27. igoddard

    igoddard Active Member

    In your reply above, the statement attributed to Major Harris cites Reid's letter, quotes his letter and then in the same sentence closes the quote and continues describing AATIP apparently paraphrasing Reid's letter. In that paraphrased portion a number of UFO/ETish buzzwords appear ("anomalous events," "extreme maneuvers," "unique phenomenology") but that do not appear in Reid's letter.

    It does seem unexpected, I would agree, for a DoD information professional to paraphrase (ie, to offer their personal opinion / interpretation of a document) rather than rely entirely on the document. Unexpected too is that it is within the opinion attributed to Major Harris that a number of 'TTSA tropes' emerge.

    It's worth noting that Major Harris made the same statement in this email to John Greenewald, except that the paraphrased portion wherein the UFO/ETish buzzwords popped up was not included...

    [​IMG]

    @ https://www.theblackvault.com/casefiles/wp-content/uploads/2018/01/2018-04-30_8-29-32.jpg

    It seems to me that AATIP would by default be interested in credible UFO reports as possible sightings of advanced Russian or Chinese aerospace developments. So too, air-traffic control (ATC) at an airport would by default be interested in credible immediate evidence of a UFO in so far as it might pose a threat to air-traffic safety. But to say ATC constitutes a UFO-investigation service would be misleading. At best, with what we have available at the moment, AATIP's involvement with UFOs would appear to be, like that of ATC, by happenstance rather than by explicit directive.
     
  28. Gerard

    Gerard Member

    Sure, I don't think that point of view really even conflicts with what Elizondo has been saying.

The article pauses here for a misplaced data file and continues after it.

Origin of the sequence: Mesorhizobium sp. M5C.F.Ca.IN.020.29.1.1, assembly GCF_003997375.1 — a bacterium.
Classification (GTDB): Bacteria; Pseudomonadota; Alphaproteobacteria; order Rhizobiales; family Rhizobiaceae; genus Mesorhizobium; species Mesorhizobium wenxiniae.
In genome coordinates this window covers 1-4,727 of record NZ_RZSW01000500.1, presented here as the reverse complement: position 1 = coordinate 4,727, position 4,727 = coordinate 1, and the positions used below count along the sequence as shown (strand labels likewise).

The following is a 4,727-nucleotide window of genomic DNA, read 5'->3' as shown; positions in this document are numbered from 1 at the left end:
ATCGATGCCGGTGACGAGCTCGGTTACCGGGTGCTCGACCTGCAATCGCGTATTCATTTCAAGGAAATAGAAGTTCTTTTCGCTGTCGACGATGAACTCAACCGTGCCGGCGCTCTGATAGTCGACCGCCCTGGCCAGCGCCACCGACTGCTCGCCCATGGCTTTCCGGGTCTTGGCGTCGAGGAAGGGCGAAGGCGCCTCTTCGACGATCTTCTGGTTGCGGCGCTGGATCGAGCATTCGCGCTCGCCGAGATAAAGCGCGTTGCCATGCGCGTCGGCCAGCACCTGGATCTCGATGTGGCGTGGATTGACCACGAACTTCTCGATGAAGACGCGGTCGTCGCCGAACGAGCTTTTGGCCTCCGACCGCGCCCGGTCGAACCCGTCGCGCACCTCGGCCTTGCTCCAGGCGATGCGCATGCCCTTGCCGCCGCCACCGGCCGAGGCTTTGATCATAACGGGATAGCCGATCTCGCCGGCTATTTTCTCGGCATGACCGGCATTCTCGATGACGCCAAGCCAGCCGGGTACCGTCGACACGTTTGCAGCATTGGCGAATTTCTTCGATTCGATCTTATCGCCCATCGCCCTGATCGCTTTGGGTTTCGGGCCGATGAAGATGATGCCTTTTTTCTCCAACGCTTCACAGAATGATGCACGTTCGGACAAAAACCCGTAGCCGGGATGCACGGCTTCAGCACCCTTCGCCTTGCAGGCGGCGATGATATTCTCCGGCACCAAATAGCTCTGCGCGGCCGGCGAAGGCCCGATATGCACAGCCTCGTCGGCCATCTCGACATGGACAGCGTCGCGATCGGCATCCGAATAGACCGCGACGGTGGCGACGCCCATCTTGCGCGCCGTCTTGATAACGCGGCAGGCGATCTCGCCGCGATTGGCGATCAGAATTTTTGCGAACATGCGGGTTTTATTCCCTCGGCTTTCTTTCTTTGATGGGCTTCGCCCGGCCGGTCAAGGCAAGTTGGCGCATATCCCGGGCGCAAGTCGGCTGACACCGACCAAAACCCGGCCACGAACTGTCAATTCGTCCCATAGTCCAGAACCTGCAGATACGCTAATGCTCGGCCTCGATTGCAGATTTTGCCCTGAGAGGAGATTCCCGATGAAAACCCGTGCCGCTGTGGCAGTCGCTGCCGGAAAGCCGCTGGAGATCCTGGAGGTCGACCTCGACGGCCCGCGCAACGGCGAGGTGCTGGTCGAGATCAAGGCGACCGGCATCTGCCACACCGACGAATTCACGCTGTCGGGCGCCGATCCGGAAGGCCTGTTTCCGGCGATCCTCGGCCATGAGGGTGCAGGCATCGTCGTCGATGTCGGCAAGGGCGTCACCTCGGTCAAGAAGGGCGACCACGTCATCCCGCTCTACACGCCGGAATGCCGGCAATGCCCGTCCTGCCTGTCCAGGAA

At this point I think the most important question is: does the Navy/DoD have evidence for the existence of aerial vehicles whose performance characteristics are far beyond those of any foreseeable developments based on currently known technology and physics or not ?

    If the answer to this question is yes it is likely to have very far-reaching consequences regardless of who owns the craft.
     
    Last edited: May 1, 2019
  29. jarlrmai

    jarlrmai Member

    If it does those 3 videos are not it.
     
    • Like Like x 1
  30. Mick West

    Mick West Administrator Staff Member

    If it is a hard "yes" then it's probably not humans. I think the possibility of a BRIC county developing in-atmosphere warp drives decades ago, with the US being blissfully unaware of this and only sticking Bigelow and Elizondo on the job because of lobbying from UFO enthusiasts is vanishingly small.

    I think it's FAR more likely that there are no warp drives operating anywhere near Earth, that reports of 1000g accelerations are wrong, and these videos are of relatively mundane object. Hopefully the Navy will provide some clarification eventually.
     
  31. Gerard

    Gerard Member

    I'm not sure how you can assert that with certainty.

    Did I miss where these 3 objects were definitively identified as conventional ?
     
  32. deirdre

    deirdre Moderator Staff Member

    extraordinary claims require at least semi-strong evidence. There is nothing to suggest (other than media types looking to make money) that there is anything extraordinary about these vid clips.

    imo, if they were legit then TTSA wouldnt be pulling a Blair Witch stunt before their History channel series comes out this month.
     
  33. Gerard

    Gerard Member